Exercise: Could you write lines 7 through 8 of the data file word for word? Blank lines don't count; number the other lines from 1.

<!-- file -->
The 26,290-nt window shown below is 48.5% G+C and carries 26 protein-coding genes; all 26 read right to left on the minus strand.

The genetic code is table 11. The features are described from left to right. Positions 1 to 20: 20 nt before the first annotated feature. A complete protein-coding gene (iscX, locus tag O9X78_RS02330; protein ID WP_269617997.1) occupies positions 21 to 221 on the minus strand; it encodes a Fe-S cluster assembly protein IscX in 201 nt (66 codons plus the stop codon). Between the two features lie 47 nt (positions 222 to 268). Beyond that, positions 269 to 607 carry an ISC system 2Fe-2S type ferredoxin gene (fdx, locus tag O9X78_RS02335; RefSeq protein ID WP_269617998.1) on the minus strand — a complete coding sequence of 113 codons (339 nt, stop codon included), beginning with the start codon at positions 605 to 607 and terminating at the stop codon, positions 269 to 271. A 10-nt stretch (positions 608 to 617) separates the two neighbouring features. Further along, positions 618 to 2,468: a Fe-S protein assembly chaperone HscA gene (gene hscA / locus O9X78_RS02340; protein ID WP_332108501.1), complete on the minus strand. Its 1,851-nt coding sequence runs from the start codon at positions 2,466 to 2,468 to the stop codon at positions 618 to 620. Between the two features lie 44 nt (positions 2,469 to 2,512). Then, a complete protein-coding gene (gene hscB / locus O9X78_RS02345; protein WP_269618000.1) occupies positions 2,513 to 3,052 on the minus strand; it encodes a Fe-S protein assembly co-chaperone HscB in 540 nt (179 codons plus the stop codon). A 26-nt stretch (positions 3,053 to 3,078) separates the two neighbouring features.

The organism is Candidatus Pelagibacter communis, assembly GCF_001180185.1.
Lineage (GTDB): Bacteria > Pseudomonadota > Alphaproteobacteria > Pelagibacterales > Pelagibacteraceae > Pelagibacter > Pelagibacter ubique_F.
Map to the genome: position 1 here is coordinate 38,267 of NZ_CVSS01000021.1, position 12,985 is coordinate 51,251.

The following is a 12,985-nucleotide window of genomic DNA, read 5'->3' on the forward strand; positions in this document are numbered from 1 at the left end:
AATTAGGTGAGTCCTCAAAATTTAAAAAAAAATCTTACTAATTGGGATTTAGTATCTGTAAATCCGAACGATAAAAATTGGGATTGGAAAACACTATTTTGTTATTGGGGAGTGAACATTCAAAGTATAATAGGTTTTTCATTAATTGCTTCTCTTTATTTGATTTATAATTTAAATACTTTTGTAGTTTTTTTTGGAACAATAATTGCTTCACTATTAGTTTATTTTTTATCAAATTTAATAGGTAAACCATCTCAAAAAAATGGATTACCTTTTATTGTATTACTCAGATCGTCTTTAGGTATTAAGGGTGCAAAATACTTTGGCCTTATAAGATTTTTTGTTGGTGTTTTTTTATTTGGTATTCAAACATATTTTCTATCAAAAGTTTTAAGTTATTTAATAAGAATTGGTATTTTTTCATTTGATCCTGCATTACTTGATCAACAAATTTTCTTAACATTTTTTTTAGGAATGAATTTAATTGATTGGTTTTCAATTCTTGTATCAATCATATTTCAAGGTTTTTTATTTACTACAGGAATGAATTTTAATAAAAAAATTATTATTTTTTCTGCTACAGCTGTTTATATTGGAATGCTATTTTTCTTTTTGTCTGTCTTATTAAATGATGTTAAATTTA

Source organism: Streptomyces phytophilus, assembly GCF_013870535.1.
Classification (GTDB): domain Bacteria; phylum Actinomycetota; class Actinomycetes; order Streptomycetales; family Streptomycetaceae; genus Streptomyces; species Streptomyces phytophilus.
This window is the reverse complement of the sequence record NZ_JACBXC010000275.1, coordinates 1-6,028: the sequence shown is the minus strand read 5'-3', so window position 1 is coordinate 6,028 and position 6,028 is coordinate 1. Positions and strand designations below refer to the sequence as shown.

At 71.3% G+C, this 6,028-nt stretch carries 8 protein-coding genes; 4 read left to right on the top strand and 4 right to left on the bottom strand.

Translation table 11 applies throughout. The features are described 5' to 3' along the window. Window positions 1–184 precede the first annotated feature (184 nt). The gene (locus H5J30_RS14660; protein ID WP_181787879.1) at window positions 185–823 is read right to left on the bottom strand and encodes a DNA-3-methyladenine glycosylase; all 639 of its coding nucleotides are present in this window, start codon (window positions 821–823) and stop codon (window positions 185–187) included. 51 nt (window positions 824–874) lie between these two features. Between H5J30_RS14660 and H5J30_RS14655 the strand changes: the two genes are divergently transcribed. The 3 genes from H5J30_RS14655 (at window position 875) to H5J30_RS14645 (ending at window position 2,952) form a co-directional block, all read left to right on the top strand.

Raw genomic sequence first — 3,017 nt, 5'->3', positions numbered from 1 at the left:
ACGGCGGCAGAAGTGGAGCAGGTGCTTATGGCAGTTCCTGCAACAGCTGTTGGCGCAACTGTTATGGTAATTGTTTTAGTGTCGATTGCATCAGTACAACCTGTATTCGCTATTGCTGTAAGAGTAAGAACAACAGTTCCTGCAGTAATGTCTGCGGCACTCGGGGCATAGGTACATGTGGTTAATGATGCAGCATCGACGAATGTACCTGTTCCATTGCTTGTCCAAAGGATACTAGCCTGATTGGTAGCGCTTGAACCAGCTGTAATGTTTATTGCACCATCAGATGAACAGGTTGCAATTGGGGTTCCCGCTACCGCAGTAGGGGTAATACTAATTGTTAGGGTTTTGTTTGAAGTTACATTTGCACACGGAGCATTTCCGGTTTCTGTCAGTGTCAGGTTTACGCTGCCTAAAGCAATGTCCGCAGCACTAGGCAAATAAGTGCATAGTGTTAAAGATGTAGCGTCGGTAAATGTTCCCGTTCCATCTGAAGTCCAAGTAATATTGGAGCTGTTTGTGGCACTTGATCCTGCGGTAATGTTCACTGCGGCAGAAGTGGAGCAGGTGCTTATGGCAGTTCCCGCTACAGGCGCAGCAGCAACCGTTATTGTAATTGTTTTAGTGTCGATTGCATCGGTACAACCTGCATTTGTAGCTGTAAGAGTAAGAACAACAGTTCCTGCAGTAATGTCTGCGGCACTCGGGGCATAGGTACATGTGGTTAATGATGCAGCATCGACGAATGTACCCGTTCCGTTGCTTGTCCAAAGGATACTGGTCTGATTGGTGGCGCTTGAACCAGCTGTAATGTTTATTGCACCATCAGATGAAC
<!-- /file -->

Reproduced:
AATTAGGTGAGTCCTCAAAATTTAAAAAAAAATCTTACTAATTGGGATTTAGTATCTGTAAATCCGAACGATAAAAATTGGGATTGGAAAACACTATTTTGTTATTGGGGAGTGAACATTCAAAGTATAATAGGTTTTTCATTAATTGCTTCTCTTTATTTGATTTATAATTTAAATACTTTTGTAGTTTTTTTTGGAACAATAATTGCTTCACTATTAGTTTATTTTTTATCAAATTTAATAGGTAAACCATCTCAAAAAAATGGATTACCTTTTATTGTATTACTCAGATCGTCTTTAGGTATTAAGGGTGCAAAATACTTTGGCCTTATAAGATTTTTTGTTGGTGTTTTTTTATTTGGTATTCAAACATATTTTCTATCAAAAGTTTTAAGTTATTTAATAAGAATTGGTATTTTTTCATTTGATCCTGCATTACTTGATCAACAAATTTTCTTAACATTTTTTTTAGGAATGAATTTAATTGATTGGTTTTCAATTCTTGTATCAATCATATTTCAAGGTTTTTTATTTACTACAGGAATGAATTTTAATAAAAAAATTATTATTTTTTCTGCTACAGCTGTTTATATTGGAATGCTATTTTTCTTTTTGTCTGTCTTATTAAATGATGTTAAATTTA

Source organism: Streptomyces phytophilus, assembly GCF_013870535.1.